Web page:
The CBI has expressed concerns that manufacturers may run into problems using the “Made in Britain” label after the UK’s departure from the EU is complete and has called on the government to ensure that exporters will be able to continue taking advantage of the status.
The problem stems from the so-called rules of origin which determine where products are made. For products consisting of only one component, or only of components manufactured in the same country, the answer will be straightforward of course; but for those consisting of multiple components made in different places, problems may arise. While Britain remains a part of the EU, it does not affect a product’s “Made in Britain” status if different parts are imported into Britain for final assembly. After Brexit, however, the devil will be in the detail and precisely how much of a product is made here will have an important impact on its status.
What’s the big deal, then? Why does it matter whether your goods are made in Britain? Particularly in a post-Brexit economy, a “Made in Britain” label may be seen not only as a source of pride or a perceived seal of quality, but also of confidence: a reassurance that Britain is standing on its own two feet in the world, that our manufacturing industries are succeeding, and that jobs, skills, and ethics are safe.
What’s more, from a trading and exporting perspective, the importance of the label goes far beyond symbolism. A key part of the Brexit negotiations will, of course, be some kind of free trade agreement. In order for goods to be shipped under (and thus to benefit from) a free trade agreement, a certain amount of its value must have been created in the exporting country; in this case, Britain. This stands to affect not only goods whose Britishness is an important part of their identity, but also those goods which form part of international supply chains.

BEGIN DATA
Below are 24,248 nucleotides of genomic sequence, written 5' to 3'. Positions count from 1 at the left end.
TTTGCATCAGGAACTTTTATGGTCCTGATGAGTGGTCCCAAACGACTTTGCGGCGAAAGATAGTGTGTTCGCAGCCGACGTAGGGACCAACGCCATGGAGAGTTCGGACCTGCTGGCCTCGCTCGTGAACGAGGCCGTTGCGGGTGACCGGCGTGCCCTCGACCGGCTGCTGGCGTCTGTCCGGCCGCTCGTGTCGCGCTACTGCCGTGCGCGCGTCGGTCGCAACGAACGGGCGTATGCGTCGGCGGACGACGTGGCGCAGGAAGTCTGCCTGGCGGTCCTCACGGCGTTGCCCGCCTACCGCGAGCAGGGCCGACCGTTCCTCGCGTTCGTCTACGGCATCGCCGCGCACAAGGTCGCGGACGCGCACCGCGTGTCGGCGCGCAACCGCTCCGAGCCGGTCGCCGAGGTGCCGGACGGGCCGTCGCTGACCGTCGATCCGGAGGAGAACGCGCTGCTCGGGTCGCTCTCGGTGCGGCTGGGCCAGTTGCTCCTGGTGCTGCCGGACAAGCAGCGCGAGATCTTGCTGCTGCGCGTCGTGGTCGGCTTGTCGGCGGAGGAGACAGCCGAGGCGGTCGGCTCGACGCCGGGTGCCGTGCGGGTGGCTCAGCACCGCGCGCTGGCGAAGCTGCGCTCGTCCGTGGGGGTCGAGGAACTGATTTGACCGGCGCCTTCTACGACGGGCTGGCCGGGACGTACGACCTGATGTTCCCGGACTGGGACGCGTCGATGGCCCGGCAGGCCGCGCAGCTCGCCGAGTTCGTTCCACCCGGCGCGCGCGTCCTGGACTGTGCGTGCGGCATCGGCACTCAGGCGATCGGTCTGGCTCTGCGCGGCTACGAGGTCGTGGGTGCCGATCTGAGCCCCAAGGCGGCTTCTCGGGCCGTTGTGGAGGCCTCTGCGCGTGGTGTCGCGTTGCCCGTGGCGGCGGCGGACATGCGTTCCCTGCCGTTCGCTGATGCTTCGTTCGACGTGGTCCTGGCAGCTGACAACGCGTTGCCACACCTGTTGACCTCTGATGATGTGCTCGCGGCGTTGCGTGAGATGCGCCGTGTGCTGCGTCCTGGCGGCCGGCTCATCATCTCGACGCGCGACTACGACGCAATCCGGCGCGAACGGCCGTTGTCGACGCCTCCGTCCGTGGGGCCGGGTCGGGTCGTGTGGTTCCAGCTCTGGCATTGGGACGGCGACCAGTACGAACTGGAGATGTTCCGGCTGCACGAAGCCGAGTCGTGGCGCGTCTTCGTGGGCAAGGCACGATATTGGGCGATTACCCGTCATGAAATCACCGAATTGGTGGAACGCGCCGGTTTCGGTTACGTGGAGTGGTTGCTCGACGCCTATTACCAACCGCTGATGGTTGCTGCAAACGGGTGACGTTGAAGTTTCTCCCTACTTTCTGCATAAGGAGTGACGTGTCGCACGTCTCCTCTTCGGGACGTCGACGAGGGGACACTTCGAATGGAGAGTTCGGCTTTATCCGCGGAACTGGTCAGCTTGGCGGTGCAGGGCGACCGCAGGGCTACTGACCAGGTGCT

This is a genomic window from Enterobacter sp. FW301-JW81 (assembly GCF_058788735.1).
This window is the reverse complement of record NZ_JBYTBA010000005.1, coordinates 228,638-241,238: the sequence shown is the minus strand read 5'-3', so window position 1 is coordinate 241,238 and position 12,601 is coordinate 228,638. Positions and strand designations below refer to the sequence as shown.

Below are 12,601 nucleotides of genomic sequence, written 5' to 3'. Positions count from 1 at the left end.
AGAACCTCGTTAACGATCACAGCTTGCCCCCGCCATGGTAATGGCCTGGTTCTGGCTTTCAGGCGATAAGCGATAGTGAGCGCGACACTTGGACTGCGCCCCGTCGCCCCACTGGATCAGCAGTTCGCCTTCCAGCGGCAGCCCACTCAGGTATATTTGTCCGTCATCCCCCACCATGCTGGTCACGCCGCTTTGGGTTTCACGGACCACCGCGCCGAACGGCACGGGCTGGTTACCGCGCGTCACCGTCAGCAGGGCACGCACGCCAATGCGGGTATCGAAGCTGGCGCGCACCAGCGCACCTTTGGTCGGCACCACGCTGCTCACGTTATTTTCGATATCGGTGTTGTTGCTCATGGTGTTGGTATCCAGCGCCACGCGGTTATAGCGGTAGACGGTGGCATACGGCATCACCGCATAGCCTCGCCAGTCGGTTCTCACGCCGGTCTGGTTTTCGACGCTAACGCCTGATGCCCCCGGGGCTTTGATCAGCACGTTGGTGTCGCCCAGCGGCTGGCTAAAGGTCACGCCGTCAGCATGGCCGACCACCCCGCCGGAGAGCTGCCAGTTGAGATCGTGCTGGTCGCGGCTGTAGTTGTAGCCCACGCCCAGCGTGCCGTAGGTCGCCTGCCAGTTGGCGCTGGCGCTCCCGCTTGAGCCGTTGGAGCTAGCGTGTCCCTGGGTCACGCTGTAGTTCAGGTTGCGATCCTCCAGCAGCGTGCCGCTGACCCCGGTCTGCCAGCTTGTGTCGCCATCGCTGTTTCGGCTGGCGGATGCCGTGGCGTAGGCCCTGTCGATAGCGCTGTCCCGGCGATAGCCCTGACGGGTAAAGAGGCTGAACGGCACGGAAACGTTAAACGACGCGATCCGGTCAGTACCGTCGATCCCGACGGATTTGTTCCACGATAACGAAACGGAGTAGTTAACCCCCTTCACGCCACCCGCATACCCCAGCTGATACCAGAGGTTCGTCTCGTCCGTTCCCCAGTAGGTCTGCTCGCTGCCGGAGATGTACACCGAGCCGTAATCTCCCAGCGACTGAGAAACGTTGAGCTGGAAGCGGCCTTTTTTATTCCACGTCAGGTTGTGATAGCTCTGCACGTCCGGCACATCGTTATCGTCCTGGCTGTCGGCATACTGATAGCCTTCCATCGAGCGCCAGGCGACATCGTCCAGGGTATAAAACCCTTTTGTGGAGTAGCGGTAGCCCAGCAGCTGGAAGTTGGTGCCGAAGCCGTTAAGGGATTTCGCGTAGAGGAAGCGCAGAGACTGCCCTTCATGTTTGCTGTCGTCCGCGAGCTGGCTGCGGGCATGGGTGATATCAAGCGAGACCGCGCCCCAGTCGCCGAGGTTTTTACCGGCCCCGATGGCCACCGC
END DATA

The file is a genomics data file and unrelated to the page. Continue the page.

As reported recently in The Times, the CBI and law firm Clifford Chance have jointly released a paper stressing the importance of the issue, effectively holding the government to its stated goal of securing a “bold and ambitious” free trade agreement with the EU. Britain will need free trade deals with the countries that it currently does as a member of the EU and, ideally, an agreement will be reached with the EU that enables British manufacturers to continue to source components from EU member states in the same way that they do now: that is, with those components still counting towards the all-important “Made in Britain” status (and indeed vice versa). As The Times article points out, however, there is little precedent for such a scenario and the EU would need to renegotiate its existing free trade agreements in order for it to work. It certainly goes without saying that this issue will make trade agreement negotiations more complicated.
Britain may well be heading for the exit, but this will not change the fact that a major portion of the UK’s trade is with EU member states, and while it is perhaps arguable that manufacturers of larger items such as cars face the biggest potential impact from this issue, many SMEs also trade across borders and may also find that their supply chains, not to mention their branding, could be facing a shake-up unless Brexit negotiations go as the CBI and Clifford Chance hope.
Time will tell, but in the meantime, we want to hear from you. Does “Made in Britain” form an important part of your business’ identity? Does your business form a part of, or rely on, an international supply chain? Have you thought about the possible impacts that Brexit will have on your business? Whether you see Brexit as a positive or a negative, one thing is certain: the business landscape is changing and it will be important for businesses of all shapes and sizes to prepare over the next two years. Stay tuned to the Simply-Docs Blog for more updates, more Brexit Notes, and, of course, keep an eye out for our Alerts and Newsletters for details of changes to our documents as the muddy waters of post-Brexit rules and regulations begin to clear.